Have you ever had the thought, “I wonder where my tithe goes?” or “What does the StoneWorks committee do?” Well, let me give you one amazing example!
Back in the spring, Roland’s Aunt Karen (who runs the non-profit Amistad International) and I were brainstorming. How can Stone Church, and in particular, StoneWorks, be utilized to help solve a global issue that faces people on an international level?
In May of this year, StoneWorks approved a proposal that I felt did just that. In conjunction with Amistad International, StoneWorks donated $1,200 to Community Initiative for Rural Development (CIFORD) to buy four 3,000 liter water tanks for four female farmers in Africa. The transactions and project went very smoothly.
These women will now be able to harvest the rainwater that was falling from their homes’ tin roofs (and otherwise lost into the ground). When the rains return, the farmers will be able to collect water for their gardens, bathing, cooking and drinking.
Margaret Ikiara, founder and director of CIFORD, has written the following about each of the farmers. Margaret has asked Karen at Amistad to please send her deepest gratitude to the Stone Church of Willow Glen, California.
Farmer Sisina Njubuku and her husband had long been wishing for a water tank to collect the clean fresh rainwater pouring off their roof during the rainy season.
Sisina and her five children had been spending a great deal of time walking to the river to bring water back to their home. Sisina’s husband, a low-wage earning day laborer, dreamed of buying the tank for his family. But the $300 cost of the tank was nearly a year’s income – therefore an impossible purchase.
When their Stone Church-provided tank was delivered, they were overjoyed. When the tank arrived, the joy also radiated from the face of Sisina’s elderly mother-in-law, who lives with them.
“Oh, I am the happiest! Now I can cook and do chores when the others are out working. I am no longer able go to the river to fetch water, but now we will have water at home.”
Sisina says, “Now my children can study more, as they won’t be spending as much time collecting water from the river. Thank you to our friends in America.”
Farmer, and mother of five schoolchildren, Tabitha Karithia told Margaret that even her marriage has improved because of the gift of the water tank.
Her husband says his wife has made him a very proud man in the community.
Interestingly, the ownership of a water tank is not only a matter of food, health and sanitation, but owing a tank is also a source of prestige. Tabitha’s husband told the chairwoman of her CIFORD Co-Op Women Farmer Support group that in case Tabitha is not available to go to a meeting, he is so pleased with having a tank that he himself will be willing to go to the meeting in her place.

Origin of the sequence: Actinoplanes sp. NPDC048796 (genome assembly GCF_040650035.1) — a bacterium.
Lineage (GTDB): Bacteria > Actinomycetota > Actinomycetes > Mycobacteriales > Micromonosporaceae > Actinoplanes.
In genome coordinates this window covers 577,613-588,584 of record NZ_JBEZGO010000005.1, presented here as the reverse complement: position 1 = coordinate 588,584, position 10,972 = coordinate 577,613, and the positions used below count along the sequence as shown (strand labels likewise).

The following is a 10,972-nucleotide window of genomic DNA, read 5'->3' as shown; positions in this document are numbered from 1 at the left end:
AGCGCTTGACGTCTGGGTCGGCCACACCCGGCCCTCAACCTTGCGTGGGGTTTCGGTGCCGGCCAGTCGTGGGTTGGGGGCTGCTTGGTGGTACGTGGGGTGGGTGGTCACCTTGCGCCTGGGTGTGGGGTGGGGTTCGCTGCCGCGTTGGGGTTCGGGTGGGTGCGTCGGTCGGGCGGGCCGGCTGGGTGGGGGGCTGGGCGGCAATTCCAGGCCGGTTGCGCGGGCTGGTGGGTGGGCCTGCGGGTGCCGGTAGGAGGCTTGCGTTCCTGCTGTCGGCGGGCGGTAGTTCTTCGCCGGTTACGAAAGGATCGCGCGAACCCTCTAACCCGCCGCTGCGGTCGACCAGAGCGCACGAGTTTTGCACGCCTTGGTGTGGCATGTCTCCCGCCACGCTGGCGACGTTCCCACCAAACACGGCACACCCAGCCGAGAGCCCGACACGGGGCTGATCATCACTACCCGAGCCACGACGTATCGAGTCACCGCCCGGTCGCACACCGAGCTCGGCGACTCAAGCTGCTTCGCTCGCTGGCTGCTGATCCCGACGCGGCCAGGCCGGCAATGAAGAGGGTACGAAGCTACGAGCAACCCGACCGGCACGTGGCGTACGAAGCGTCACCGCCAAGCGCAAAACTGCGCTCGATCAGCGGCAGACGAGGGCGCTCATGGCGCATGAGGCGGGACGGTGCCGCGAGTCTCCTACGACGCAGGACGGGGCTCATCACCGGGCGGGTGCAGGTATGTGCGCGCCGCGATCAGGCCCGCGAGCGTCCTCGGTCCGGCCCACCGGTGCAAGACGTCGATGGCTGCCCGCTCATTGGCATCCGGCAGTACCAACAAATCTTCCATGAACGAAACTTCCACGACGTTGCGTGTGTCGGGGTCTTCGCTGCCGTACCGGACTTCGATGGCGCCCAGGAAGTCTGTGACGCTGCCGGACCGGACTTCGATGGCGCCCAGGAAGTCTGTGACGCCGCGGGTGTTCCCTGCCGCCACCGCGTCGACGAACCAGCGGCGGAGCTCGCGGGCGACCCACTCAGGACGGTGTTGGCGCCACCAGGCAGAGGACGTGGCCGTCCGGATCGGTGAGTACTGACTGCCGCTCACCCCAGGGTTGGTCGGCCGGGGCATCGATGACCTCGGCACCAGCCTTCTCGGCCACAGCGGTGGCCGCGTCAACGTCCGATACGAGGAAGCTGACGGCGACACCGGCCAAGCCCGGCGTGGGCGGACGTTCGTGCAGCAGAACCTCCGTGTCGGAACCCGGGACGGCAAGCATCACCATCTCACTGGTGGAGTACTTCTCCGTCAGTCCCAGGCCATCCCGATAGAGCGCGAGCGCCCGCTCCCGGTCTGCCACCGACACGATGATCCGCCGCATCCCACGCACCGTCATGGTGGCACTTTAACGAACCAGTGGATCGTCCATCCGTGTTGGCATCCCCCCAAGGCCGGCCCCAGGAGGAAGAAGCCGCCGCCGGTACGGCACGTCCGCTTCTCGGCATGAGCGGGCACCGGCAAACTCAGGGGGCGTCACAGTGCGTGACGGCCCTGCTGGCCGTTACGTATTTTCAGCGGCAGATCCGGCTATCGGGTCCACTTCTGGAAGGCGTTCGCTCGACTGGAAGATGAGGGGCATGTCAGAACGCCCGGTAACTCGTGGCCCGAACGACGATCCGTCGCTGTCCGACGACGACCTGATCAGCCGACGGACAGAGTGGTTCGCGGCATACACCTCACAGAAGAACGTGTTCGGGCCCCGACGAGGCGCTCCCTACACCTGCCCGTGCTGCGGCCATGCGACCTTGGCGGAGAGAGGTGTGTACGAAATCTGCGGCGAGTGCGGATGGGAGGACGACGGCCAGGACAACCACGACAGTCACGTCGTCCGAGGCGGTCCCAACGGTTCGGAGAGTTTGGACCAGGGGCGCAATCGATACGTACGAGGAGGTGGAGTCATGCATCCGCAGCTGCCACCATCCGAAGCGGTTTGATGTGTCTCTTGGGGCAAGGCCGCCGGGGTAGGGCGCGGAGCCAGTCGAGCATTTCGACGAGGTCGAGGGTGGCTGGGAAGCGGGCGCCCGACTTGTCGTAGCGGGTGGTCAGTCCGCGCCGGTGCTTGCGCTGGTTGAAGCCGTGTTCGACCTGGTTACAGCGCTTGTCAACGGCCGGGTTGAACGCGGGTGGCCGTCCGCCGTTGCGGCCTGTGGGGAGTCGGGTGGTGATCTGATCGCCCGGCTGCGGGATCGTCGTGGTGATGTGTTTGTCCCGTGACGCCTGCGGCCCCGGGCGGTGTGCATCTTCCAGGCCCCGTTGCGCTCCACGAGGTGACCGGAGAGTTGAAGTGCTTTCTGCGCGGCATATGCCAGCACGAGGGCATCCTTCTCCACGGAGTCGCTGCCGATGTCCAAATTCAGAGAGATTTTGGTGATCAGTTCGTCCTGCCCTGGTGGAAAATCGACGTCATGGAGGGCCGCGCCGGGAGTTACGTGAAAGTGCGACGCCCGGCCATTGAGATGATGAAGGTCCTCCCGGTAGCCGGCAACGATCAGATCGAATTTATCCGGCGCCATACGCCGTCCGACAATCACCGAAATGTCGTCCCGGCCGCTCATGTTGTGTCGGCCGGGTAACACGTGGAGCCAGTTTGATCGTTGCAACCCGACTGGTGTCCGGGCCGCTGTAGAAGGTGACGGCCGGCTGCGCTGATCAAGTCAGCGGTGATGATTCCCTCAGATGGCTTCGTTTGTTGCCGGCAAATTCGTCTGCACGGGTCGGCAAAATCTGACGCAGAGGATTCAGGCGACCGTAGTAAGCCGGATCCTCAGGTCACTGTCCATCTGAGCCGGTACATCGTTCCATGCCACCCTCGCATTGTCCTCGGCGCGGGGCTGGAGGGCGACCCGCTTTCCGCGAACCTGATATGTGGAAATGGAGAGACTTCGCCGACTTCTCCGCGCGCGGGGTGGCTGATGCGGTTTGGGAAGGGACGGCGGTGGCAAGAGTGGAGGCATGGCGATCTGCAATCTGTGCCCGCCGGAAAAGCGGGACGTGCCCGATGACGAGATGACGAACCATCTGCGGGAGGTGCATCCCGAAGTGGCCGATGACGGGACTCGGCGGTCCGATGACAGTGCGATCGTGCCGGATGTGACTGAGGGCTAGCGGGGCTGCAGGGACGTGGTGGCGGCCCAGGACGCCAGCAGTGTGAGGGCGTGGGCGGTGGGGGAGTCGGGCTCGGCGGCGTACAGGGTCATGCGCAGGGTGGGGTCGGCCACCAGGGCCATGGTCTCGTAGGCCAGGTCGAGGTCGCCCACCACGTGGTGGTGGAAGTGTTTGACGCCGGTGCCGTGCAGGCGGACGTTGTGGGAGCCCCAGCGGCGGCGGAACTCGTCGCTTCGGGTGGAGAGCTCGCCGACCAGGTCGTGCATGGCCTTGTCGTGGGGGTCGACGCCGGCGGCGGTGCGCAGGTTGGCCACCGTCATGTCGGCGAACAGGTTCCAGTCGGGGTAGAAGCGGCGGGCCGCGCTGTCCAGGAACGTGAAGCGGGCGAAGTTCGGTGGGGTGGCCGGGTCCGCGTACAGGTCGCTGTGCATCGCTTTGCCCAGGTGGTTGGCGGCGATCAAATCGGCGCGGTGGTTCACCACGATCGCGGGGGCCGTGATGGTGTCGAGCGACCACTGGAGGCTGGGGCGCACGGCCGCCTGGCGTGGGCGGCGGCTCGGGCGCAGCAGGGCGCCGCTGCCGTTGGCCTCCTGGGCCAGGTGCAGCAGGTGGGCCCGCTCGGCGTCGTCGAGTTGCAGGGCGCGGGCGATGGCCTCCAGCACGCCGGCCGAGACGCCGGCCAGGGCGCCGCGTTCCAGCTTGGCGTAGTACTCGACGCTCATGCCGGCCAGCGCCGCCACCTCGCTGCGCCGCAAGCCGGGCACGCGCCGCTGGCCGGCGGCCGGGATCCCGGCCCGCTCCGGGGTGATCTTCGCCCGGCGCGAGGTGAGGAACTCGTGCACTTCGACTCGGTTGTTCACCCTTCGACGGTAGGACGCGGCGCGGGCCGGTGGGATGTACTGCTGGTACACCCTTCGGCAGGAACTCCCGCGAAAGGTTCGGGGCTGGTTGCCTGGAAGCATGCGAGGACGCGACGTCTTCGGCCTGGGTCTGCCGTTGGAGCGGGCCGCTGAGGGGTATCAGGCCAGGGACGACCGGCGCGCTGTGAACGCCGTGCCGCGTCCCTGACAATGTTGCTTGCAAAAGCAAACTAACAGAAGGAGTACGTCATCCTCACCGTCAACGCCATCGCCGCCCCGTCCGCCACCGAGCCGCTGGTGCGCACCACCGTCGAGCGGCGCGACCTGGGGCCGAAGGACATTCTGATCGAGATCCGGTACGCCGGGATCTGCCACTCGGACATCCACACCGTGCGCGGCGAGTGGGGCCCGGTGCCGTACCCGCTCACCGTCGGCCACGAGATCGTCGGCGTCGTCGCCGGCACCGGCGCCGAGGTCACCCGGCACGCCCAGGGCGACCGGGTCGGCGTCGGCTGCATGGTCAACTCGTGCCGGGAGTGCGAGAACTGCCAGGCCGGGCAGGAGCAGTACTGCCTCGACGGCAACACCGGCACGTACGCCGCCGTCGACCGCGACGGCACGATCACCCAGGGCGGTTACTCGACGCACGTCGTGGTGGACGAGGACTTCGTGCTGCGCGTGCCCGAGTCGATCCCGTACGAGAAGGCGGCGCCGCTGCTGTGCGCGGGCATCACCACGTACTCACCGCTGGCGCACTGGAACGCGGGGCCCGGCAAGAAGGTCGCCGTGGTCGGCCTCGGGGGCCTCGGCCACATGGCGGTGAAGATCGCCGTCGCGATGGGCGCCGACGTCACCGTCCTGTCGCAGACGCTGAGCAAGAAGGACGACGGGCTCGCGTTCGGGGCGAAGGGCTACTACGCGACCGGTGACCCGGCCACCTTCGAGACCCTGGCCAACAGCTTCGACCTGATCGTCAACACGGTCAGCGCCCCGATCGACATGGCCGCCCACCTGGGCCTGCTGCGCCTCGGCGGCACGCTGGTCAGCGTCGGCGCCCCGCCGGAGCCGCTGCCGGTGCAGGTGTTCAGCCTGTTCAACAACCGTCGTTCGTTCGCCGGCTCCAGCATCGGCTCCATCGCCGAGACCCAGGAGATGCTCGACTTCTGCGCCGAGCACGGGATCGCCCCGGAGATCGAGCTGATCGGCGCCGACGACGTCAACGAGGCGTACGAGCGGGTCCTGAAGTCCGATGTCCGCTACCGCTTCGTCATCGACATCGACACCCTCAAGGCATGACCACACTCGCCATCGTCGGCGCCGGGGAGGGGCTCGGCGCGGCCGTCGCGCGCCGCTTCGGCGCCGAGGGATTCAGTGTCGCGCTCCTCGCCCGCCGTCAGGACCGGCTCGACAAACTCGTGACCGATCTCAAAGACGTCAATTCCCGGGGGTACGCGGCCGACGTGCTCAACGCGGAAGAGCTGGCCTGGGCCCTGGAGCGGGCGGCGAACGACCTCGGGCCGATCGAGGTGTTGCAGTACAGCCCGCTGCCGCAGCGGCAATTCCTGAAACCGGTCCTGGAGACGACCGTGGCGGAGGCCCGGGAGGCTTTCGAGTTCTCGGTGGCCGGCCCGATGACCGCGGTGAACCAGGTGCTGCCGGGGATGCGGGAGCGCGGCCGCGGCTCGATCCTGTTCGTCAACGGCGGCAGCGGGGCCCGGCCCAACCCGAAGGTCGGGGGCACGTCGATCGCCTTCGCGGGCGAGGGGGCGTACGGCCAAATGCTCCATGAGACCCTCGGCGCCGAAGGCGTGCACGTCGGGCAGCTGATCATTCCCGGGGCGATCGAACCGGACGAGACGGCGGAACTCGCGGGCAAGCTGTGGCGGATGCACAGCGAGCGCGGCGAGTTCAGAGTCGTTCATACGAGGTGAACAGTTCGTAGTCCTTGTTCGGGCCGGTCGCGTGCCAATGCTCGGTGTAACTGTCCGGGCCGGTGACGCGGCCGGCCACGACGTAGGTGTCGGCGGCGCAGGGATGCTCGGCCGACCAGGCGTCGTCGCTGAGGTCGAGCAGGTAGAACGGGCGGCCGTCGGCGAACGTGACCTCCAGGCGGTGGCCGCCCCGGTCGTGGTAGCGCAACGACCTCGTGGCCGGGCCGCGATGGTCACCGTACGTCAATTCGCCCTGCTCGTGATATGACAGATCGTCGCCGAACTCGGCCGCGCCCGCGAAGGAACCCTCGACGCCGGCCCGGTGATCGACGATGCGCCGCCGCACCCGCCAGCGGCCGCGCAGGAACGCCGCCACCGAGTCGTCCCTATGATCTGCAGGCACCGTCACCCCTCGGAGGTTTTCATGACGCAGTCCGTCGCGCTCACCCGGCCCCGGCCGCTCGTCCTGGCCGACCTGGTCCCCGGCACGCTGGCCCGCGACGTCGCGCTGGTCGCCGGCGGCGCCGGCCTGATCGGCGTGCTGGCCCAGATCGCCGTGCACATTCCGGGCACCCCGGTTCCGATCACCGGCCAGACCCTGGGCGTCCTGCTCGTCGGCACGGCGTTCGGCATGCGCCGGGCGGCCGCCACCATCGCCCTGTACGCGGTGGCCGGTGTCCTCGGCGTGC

“I tell others that no husband should stop his wife from attending the CIFORD women farmer meetings because these groups help families become prosperous. We will now have water to grow vegetables, and we will be able to sell our surplus crops!”
Gladys Naita is a farmer who lives in Luuma village. She is a mother of six and had recently given birth to a new baby when the tank arrived. She had not been able to go to the river five km away to get water, so she was very happy to receive the tank. Gladys told us the water from the river is contaminated from the animals, which also drink from the waters. She will now be able to grow more food during the dry season. Gladys was quick to say that if women farmers all had water-collecting tanks, they could change their communities by having enough food for their families.
Esther Mwathwana lives with her four children and two grandchildren. She is a peasant farmer who depends on the rain to feed her gardens. Esther says that with the tank the family can now access clean water, and it will also reduce waterborne diseases. She intends to do kitchen gardening to provide her family with nutritious food. She will sell the surplus to the neighbors. “The tank is a God-given gift to my family as we have suffered a lot due to disease-related water from the river. Thank you to those who helped us.”